A hike in interest rates increases the Equated Monthly Installments or EMIs for borrowers who have taken home loans, car loans and other debt. This is pretty straightforward. However, the changes in interest rates can also have a big impact on your investments and the potential return on investment (ROI) you can generate from your portfolio. The risk-free rate, which is the yield on government bonds, is used to price all financial assets including equities. And any sharp rise or fall in yields on the government leads to a re-pricing of assets.
The interest changes are transmitted to the real economy through changes in the yields on bonds. This directly affects the interest rate that big companies, banks and government entities pay when they borrow by issuing new bonds. With time this gets transmitted to the wider economy through changes in the lending rates of banks and other lenders such as housing finance companies.
In simple words, a decline in the risk-free rate raises the value of risk assets such as equity and vice versa.
Besides, the change in bond yields affects the borrowing costs of companies, impacting their net profits and ability to invest for future growth.
In the last one-year, there has been a sharp rise in the yields on benchmark 10-year government bonds in India and other major economies such as the United States and the European Union. The rise in bond yields has been the sharpest in the United States and in due course, this will raise borrowing costs all over the world as the US dollar remains the global currency for trade and investment.
The yield on 10-year US government bonds is at around 4.8 percent now from a record low of 0.5 per cent three years ago. This has led to the re-pricing of risky assets such as equity and stock prices have declined across the world as bond yields in the US continue to scale new highs. Similarly, the yield on the 10-year government of India bonds is up by nearly 30 basis points in the last three months and nearly 150 basis points from their lows in 2020. One basis point is one-hundredth of a percent.
While higher interest rates are bad for corporate earnings and stock prices in general, not all companies in India will be affected uniformly.
In fact, higher interest rates in the bond market and bank deposit is beneficial for cash-rich companies. These companies can now earn higher interest on their cash reserves which they invest in bonds, money markets or bank fixed deposits.
Cash-rich companies also tend to be debt-free so the rise in interest rate has no direct impact on their earnings and business operations. Higher interest rates also provide a competitive advantage to cash-rich companies as their indebted competitors have a large recurring amount on servicing their debts.
Most cash-rich companies are also very generous with dividend pay-out and annual dividend income from these companies can be a good source of secondary income for investors.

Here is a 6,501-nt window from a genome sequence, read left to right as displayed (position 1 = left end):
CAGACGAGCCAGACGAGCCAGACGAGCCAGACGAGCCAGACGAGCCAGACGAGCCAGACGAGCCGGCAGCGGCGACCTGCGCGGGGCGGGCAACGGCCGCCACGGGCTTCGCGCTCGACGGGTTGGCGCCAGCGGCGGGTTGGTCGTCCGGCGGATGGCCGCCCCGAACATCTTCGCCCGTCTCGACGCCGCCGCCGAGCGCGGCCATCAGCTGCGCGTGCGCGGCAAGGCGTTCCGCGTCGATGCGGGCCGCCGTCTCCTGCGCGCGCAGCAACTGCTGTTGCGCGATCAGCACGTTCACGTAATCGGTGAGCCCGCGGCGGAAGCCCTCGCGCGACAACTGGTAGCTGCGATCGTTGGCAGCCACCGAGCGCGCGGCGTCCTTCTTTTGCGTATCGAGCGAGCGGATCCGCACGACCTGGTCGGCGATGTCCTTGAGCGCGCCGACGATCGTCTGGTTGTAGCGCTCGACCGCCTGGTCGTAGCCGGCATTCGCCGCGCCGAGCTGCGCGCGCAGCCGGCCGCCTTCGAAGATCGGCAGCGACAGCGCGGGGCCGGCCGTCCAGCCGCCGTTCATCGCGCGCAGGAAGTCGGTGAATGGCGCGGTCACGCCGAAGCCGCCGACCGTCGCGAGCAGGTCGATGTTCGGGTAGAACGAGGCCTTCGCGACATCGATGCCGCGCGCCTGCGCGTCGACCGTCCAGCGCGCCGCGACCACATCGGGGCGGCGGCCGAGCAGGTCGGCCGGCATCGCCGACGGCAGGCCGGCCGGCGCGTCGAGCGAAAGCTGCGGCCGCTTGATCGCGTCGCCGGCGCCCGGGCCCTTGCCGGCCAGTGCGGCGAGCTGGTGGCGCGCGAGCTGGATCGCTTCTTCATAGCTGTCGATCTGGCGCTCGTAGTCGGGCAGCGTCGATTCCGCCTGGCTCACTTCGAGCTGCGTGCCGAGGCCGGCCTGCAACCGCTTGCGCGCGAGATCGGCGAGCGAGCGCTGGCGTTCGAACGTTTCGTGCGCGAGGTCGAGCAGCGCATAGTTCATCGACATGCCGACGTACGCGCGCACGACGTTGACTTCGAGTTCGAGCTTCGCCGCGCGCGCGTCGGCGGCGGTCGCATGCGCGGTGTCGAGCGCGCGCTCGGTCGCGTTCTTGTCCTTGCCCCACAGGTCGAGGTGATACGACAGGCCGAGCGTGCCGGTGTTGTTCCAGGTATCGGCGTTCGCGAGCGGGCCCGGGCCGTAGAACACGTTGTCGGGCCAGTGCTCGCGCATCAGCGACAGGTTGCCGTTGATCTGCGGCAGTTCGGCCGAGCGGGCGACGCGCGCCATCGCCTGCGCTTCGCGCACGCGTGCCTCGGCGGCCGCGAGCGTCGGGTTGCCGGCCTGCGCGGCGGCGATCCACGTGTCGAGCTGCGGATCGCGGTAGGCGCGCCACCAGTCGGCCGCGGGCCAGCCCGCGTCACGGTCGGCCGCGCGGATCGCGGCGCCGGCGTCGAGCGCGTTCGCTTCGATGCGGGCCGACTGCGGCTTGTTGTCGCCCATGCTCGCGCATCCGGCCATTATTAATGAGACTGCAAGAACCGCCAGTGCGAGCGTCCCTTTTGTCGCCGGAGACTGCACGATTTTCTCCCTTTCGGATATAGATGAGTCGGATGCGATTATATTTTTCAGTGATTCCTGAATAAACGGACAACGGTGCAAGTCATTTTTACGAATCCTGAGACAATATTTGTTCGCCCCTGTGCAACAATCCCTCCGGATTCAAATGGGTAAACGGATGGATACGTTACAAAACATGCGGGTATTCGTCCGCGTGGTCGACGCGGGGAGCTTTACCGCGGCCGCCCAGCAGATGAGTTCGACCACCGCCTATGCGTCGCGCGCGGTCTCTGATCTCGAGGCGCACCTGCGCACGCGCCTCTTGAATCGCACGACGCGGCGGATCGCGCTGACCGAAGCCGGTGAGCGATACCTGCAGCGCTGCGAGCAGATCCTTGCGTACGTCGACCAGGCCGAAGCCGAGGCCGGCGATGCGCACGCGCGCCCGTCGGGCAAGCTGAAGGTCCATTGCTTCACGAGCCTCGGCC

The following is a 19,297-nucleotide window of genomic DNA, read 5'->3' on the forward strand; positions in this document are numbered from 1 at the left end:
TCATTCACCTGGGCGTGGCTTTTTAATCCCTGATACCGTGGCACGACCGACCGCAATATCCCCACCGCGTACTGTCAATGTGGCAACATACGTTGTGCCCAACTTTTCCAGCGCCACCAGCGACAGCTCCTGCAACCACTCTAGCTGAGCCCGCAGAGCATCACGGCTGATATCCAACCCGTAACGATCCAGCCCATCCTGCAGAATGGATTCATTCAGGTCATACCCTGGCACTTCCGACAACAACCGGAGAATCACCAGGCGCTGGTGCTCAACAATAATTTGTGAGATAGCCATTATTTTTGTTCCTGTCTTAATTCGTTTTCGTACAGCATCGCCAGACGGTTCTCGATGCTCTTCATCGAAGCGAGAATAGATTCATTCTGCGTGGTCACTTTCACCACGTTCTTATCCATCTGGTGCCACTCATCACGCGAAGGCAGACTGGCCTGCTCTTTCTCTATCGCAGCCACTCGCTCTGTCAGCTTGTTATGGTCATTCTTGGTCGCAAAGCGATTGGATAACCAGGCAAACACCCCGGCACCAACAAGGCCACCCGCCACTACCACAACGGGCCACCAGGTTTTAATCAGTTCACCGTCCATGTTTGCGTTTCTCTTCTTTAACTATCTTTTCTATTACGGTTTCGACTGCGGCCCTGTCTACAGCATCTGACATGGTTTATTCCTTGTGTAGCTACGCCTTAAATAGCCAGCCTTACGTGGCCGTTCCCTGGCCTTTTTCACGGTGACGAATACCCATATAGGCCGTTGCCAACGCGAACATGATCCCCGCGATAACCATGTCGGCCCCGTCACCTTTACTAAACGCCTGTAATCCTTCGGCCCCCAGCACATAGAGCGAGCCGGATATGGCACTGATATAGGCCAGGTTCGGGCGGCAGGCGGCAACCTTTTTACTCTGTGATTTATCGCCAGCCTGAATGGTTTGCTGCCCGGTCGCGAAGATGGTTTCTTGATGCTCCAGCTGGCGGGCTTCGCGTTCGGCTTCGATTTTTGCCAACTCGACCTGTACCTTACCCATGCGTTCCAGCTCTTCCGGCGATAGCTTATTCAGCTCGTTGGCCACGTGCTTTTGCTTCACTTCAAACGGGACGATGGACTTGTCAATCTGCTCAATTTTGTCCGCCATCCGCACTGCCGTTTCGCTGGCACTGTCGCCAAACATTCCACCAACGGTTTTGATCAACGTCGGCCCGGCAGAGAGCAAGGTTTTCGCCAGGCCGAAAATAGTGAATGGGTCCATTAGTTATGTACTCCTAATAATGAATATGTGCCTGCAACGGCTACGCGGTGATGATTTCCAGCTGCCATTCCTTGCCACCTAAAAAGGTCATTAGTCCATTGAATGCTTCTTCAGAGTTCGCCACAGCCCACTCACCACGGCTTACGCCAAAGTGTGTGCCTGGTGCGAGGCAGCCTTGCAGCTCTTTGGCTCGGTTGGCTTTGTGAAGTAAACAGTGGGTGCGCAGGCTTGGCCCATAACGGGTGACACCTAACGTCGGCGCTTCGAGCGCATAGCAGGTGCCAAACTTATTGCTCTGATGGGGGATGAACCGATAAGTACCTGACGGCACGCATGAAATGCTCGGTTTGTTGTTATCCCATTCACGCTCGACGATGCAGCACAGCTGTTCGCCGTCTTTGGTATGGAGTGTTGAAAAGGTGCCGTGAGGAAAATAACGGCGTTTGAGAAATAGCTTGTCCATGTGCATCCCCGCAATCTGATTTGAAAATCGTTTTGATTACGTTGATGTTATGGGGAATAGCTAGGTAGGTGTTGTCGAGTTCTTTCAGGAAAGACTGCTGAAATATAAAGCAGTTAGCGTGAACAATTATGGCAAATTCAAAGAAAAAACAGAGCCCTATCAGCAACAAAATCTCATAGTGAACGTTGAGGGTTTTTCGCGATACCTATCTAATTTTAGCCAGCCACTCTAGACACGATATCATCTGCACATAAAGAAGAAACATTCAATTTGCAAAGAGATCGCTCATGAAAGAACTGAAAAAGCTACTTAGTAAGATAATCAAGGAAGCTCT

Here are five best-ranked cash-rich and debt-free companies that are also great dividend payers. We have selected these companies from the universe of 500 companies that are part of the BSE500 Index. The sample excludes banks and finance companies that deal with cash and thus this analysis is not applicable to them.
1. The public sector miner Coal India is at the top of our list with cash reserves of nearly Rs 44,000 crore at the end of March this year, equivalent to a third of its assets. The stock also offers a dividend yield of 8.4 percent at its current price, nearly seven times more than Sensex companies’ average dividend yield of 1.25 percent.
2. The multinational software exporter Oracle Financial Services Software is at the second spot on our list. The company is sitting on cash reserves worth Rs 5500 crore, equivalent to nearly two-thirds of all its assets. The stock offers a dividend yield of 5.6 percent currently.
3. The Gujarat government-owned Gujarat Narmada Valley Fertilisers & Chemicals is next on our list with cash reserves of nearly Rs 10,000 crore at the end of March this year. It amounted to 40 percent of the company’s total assets. The stock also offers a high dividend yield of 4.9 percent currently.
4. The multinational lubricant maker Castrol India is next on our list with cash reserves of around Rs 1000 crore at the end of June 2023, equivalent to nearly half of its assets. The stock also offers a high dividend yield of 4.7 percent at its current stock price.
5. The cigarette maker VST Industries is the fifth company on our list with cash reserves of nearly Rs 600 crore at the end of March this year, which amounted to half of the company's assets. The stock also offers a relatively high dividend yield of 4.4 per cent at its current stock price.
(Disclaimer: This article is for information purpose only. Readers are advised to consult a certified financial advisor before making investment in any of the funds or securities mentioned above.)
(Karan Deo Sharma is a Mumbai-based finance and equity markets specialist).